9) Josef Von Sternberg’s Anathahan (1953). A tale of 12 shipwrecked sailors, photographed (by the director) entirely on a Japanese soundstage, with voice-over narration spoken in English (by the director) and deliberately unsubtitled Japanese dialogue.

Not even Jonathan Winters could salvage this drive-in double-bill from hell: Oh Dad, Poor Dad, Mamma’s Hung You in the Closet and I’m Feelin’ So Sad and Doctor You’ve Got to Be Kidding!. The Chicago Tribune, May 12, 1967.

10) Richard Quine’s Oh Dad, Poor Dad, Mamma’s Hung You in the Closet and I’m Feelin’ So Sad (1967). Jonathan Winters’s name was in the ad was incentive enough. All the begging and promises to clean my room it took to get me to the Sunset Drive-In, crashed and burned after 25 minutes. It was the only film Dad ever drove out on. The noxious Sandra Dee pregnancy comedy Doctor, You’ve Got to Be Kidding was a tough act to follow. A little over a reel into Oh, Dad — and much to my vocal displeasure — Larry cranked the engine and headed home leaving a black hole waiting to be plastered. Closure at last!

Punch line: Polly Adler’s A House Is Not a Home, the biography of the famed Jewish madame, was one of the few books in my parent’s library. A Google search on the movie adaptation, starring Shelly Winters, was what brought me to Rarefilmm. It’s the only copy I’ve quality checked that has no sound. Here’s hoping the webmaster will see this and correct the slight oversight. Happy viewing!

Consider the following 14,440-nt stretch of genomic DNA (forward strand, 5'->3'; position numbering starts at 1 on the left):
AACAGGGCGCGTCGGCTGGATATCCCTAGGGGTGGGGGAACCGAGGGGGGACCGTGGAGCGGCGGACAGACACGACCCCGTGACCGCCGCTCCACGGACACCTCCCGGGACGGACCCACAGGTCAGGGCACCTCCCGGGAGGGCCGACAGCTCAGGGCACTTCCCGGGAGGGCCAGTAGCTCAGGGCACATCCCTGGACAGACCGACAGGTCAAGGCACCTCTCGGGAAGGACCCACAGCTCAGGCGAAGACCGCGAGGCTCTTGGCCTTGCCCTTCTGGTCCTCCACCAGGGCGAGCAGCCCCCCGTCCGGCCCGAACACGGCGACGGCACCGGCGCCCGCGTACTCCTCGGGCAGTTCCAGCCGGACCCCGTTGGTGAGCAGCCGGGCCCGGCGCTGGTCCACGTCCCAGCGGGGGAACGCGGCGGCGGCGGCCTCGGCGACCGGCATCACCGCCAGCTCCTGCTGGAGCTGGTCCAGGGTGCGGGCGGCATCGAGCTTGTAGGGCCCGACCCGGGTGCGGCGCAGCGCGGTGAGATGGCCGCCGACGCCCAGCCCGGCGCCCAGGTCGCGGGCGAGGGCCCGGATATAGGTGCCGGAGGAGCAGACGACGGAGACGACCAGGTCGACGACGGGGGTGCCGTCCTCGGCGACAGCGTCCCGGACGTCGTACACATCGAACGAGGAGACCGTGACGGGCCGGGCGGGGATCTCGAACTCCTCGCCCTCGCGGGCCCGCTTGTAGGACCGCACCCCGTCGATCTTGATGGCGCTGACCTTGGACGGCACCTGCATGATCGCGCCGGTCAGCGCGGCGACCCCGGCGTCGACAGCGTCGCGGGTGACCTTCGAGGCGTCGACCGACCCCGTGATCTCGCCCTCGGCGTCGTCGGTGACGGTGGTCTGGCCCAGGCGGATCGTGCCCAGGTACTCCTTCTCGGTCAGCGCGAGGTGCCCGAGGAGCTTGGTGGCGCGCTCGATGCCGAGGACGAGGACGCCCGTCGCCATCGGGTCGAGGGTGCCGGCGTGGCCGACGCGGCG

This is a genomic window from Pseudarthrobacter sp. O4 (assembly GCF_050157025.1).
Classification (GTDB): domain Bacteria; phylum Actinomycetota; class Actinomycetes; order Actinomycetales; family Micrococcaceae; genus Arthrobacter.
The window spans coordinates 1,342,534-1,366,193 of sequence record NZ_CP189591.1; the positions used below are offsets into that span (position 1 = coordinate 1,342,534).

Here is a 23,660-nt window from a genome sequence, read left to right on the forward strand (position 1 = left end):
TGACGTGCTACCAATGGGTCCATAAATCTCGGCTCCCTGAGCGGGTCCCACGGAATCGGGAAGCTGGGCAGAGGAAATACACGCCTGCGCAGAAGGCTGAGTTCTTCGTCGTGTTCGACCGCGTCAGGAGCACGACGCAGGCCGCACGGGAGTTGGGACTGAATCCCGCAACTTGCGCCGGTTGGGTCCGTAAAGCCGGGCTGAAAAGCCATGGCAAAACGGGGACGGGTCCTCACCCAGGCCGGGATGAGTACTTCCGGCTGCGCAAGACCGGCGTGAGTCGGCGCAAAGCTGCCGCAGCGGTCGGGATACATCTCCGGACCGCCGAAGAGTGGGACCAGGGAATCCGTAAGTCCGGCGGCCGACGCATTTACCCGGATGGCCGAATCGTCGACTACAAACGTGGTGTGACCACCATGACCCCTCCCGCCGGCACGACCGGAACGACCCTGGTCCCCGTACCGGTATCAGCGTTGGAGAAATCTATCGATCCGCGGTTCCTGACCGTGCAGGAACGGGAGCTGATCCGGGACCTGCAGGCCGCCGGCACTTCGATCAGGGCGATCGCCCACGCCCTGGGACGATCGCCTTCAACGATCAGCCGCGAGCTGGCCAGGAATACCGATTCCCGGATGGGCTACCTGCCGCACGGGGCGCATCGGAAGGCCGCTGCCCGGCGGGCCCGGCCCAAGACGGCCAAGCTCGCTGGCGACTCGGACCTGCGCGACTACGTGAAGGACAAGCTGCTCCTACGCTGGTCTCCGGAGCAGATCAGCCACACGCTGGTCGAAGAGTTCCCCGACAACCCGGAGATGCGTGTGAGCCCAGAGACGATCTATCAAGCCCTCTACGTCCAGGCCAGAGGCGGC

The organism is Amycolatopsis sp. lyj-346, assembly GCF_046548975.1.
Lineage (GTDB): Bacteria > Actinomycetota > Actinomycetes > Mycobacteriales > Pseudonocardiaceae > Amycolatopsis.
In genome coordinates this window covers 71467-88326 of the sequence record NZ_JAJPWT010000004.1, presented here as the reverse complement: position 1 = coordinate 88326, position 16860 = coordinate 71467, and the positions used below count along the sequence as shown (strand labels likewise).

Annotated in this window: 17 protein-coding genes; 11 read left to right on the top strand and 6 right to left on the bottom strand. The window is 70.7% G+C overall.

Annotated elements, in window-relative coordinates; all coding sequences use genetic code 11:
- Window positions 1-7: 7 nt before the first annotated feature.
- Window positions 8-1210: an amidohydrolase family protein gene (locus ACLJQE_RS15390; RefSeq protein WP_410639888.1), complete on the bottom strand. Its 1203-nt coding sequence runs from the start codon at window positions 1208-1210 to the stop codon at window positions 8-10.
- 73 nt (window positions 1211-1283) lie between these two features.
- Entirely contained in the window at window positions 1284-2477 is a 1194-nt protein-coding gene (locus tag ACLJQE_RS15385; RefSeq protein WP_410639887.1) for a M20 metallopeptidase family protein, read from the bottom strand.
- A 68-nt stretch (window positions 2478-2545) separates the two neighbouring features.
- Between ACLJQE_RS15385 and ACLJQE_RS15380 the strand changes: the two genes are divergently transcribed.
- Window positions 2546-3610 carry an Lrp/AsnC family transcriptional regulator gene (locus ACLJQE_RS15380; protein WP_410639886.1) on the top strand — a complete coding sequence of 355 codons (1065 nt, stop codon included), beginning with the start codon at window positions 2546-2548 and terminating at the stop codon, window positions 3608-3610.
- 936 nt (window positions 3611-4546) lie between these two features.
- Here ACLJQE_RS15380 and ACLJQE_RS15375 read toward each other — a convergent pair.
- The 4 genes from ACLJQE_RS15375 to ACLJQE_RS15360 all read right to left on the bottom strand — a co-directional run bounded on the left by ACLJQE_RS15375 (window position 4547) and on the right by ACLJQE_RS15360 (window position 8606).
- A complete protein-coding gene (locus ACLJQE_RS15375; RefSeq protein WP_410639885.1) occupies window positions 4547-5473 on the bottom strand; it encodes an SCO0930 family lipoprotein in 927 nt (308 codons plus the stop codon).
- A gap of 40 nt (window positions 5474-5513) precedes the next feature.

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Tony Bennett on the phone to archives worldwide begging curators to  destroy every existing print of The Oscar.
Tony Bennett on the phone to archives worldwide begging curators to destroy every existing print of <em>The Oscar</em>.

What has four Renoir’s, two Hou Hsiao-Hsien’s, a quartet by Max Ophüls, Tony Bennett’s one and only acting performance (watch and learn), an ace high Diamond straight flush from Preston Sturges, Buñuel leading Brontë to new Heights (plus Don Luis at his perverse best), and over 1400 titles, none available on Region 1 DVD, all yours for the asking?

You’re bound to find something you like at Rarefilmm: The Cave of Forgotten Films, a one-of-a-kind website dedicated to criminally obscure anomalies and curiosities of cinema.

Most of the transfers were derived from VHS tapes, foreign imports not available stateside on DVD, and the hard work of fervid collectors with burners set to record at all hours of the day and night.

A word about quality: you get what you pay for. Print condition runs from bathtub dupes with motor boat soundtracks to surprisingly clean copies. Part of me misses the occasional scratches and splices, those unique-to-celluloid byproducts of careless projectionists that reminded you you’re watching a physical print.

It would be impossible to put in a nutshell the breadth of the vault after having spent but a few days perusing its treasures. Off the top, here are ten titles, in no particular order, worth your time. Reap the harvest!

1) A. Edward Sutherland’s Diamond Jim (1935). Edward Arnold — as legendary American businessman, philanthropist, and gourmand, James Brady — eats himself to death in this otherwise amusing biopic scripted by Preston Sturges. Someone needs to put out a box set of the films Sturges penned prior to reaching his pinnacle, the Paramount Golden 8 he wrote and directed between 1940-44.

A common error from Max Ophul’s American Period.